A railway expert has criticised the Sh320 billion cost for the upgrade of the railway to standard gauge. President Uhuru Kenyatta has dismissed doubts of MPs who were questioning the deal.
He said there was no corruption in the single-sourced tender award to China Roads and Bridges Construction.
The first phase of the project covers the construction of 480 kilometres between Mombasa and Nairobi and should be completed by 2017.
The expert said Kenya's topography from Mombasa to Nairobi is almost flat although there will be 98 bridges and 967 culverts.
"The price is still high. All over the world, the price per kilometer is between $1 million (Sh86 million) and $2 million (Sh172 million). The $6 million (Sh515 million) charged is very high," he said.
"There are no major rivers or lakes or big hills to justify the high cost," the expert said, adding that CRBC had not explained its costings.
Some MPs have compared the pricing to the construction of the Djibouti-Addis Ababa railway by China Railway Construction Corporation. The Kenyan unit price is 27 per cent higher than the 743-kilometre Ethiopian railway.
The Kenyan cost per km is $6.6 million (Sh566 million) compared to $4.9 million (Sh420 million) for the Ethiopian railway.
However the Ethiopian Railway is double track, not single track. It is also electric which is more expensive than an ordinary railway line for diesel powered trains because of the overhead power lines. Kenya is also spending more to buy its trains and rolling stock than Ethiopia.
The MPs estimate that the Kenyan taxpayer will be spending Sh110 billion more than necessary.
The standard gauge railway line will carry freight trains at up to 80 kilometres per hour, and passenger trains at a maximum speed of 120 kilometres per hour.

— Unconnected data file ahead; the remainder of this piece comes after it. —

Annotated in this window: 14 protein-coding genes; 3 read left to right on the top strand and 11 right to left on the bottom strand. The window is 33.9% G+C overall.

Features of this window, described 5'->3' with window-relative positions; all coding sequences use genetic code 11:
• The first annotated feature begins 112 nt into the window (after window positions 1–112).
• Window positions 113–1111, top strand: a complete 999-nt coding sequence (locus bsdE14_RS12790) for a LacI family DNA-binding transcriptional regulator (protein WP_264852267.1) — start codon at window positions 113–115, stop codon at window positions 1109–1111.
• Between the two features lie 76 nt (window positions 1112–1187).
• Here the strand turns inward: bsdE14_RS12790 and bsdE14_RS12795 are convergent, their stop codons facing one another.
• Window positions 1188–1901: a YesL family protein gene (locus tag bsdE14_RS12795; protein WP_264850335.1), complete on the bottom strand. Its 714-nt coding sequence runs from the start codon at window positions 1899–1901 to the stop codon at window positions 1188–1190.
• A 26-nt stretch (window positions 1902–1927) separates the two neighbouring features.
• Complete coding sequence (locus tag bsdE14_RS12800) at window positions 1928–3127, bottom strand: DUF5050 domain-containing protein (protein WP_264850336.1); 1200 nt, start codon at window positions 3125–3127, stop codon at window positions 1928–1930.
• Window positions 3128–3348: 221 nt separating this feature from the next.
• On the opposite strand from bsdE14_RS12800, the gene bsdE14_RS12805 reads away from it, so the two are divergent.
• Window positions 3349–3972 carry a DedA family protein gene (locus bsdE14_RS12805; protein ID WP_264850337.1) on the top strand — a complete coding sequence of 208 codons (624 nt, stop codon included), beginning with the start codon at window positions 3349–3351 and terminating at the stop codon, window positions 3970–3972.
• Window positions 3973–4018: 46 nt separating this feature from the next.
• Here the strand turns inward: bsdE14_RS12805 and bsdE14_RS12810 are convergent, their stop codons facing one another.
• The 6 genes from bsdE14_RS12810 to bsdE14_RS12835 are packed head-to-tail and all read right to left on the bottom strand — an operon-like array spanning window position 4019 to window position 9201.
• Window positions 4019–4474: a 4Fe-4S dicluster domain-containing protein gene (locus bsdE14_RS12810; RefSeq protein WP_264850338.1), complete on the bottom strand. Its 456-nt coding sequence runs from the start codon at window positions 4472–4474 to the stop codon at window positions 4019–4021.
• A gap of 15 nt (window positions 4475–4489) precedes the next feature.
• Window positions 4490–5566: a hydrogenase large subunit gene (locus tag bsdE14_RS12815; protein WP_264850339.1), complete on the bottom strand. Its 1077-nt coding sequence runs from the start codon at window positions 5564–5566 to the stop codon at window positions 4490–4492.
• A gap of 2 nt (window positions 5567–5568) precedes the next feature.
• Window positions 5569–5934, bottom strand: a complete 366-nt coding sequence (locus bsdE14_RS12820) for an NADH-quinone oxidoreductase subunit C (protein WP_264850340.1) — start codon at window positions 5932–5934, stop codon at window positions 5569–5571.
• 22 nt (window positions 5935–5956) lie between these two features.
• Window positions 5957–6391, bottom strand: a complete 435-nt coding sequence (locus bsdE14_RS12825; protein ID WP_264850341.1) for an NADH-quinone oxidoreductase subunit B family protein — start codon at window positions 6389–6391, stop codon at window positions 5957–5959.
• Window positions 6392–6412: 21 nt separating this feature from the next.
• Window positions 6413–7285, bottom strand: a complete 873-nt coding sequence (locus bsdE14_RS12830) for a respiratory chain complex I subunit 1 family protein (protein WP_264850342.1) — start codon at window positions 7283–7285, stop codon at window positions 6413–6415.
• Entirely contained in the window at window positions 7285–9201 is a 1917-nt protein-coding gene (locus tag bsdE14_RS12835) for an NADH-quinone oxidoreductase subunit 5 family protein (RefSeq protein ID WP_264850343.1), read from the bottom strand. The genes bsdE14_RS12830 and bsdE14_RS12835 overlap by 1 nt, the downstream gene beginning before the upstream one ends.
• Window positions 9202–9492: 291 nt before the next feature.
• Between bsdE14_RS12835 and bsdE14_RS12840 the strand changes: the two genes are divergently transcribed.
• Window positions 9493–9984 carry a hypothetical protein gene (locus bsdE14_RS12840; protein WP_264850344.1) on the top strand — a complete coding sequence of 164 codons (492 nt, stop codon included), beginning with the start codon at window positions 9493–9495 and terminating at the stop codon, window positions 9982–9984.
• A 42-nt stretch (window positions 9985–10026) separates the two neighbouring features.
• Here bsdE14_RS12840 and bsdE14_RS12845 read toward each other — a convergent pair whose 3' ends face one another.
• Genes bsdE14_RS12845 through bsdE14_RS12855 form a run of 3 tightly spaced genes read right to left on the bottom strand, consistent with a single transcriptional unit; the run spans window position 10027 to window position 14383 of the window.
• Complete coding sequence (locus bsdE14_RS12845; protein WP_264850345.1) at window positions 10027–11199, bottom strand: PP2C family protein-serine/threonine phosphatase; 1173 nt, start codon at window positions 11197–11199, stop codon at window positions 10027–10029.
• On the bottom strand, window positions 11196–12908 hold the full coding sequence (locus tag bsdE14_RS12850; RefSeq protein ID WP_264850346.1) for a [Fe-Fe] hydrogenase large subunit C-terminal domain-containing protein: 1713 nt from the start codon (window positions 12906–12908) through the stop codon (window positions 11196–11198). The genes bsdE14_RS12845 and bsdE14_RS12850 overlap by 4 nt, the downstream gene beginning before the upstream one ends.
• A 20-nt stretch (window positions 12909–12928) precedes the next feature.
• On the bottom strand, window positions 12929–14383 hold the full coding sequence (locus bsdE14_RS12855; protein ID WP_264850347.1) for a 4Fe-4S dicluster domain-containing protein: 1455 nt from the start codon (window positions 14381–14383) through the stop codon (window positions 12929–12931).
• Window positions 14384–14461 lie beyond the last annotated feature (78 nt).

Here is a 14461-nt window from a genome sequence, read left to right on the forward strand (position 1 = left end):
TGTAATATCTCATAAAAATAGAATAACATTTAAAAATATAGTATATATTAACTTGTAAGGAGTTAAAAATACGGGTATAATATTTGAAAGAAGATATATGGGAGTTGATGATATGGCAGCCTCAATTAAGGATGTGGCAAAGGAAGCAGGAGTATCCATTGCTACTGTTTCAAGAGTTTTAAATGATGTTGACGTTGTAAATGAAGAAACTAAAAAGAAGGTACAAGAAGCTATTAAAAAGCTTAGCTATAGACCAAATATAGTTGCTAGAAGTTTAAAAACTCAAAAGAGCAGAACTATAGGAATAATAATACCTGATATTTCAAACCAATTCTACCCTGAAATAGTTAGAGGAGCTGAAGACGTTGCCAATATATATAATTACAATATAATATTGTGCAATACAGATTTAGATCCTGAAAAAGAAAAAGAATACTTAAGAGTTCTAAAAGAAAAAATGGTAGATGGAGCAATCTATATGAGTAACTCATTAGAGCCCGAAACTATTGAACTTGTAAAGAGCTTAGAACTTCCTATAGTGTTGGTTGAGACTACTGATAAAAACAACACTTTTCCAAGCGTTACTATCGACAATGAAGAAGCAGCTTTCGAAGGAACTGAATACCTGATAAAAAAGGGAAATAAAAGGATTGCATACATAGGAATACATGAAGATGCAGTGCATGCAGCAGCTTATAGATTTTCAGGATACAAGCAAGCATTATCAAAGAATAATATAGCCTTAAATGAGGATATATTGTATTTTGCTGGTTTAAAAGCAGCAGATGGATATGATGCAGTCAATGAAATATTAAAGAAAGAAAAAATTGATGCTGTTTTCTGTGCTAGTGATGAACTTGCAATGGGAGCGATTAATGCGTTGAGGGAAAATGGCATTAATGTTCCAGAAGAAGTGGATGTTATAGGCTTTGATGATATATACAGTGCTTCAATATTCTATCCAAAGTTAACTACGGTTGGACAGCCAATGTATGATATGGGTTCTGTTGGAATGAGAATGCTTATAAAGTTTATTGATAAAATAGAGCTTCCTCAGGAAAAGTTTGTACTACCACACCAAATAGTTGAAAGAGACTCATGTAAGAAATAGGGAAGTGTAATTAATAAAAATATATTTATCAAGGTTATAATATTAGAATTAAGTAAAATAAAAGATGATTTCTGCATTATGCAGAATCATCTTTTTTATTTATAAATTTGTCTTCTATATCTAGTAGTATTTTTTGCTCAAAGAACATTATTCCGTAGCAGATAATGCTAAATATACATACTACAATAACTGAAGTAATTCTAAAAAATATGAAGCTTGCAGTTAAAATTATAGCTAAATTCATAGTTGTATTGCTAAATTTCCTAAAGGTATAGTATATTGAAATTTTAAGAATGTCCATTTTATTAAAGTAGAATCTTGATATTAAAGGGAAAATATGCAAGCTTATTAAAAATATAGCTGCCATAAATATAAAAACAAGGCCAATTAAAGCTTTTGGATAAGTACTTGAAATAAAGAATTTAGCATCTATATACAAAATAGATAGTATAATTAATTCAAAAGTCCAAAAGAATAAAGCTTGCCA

The expert, who has worked for Kenya Railways and who asked not to be named, doubted that those speeds can be achieved with a single track as there will be stoppages to allow other trains to pass.
"The traveling time will most likely remain the same, because the passenger train will be picking people along the way," he said.
The railway upgrade is being funded by a loans from China Exim Bank for 85 per cent of the Sh1.2 trillion rail project. A fuel levy of 1.5 per cent on cost of all imports is expected to raise Sh15 billion in the 2013-14 financial year to help with the costs.
The construction will be completed in five years, from Mombasa to Kigali.
The CRBC will also supply 56 locomotives, 1,620 wagons and 40 passenger coaches, train employees, install facilities signaling and communication control, and provide electricity and water to each station. Existing stations and depots will be rehabilitated.
The expert has predicted that Kenya's annual GDP will grow by an extra 1.5 per cent after the completion of the new railway.
The railway project has been challenged in court by the Dock Workers Union who said it should not have been single-sourced.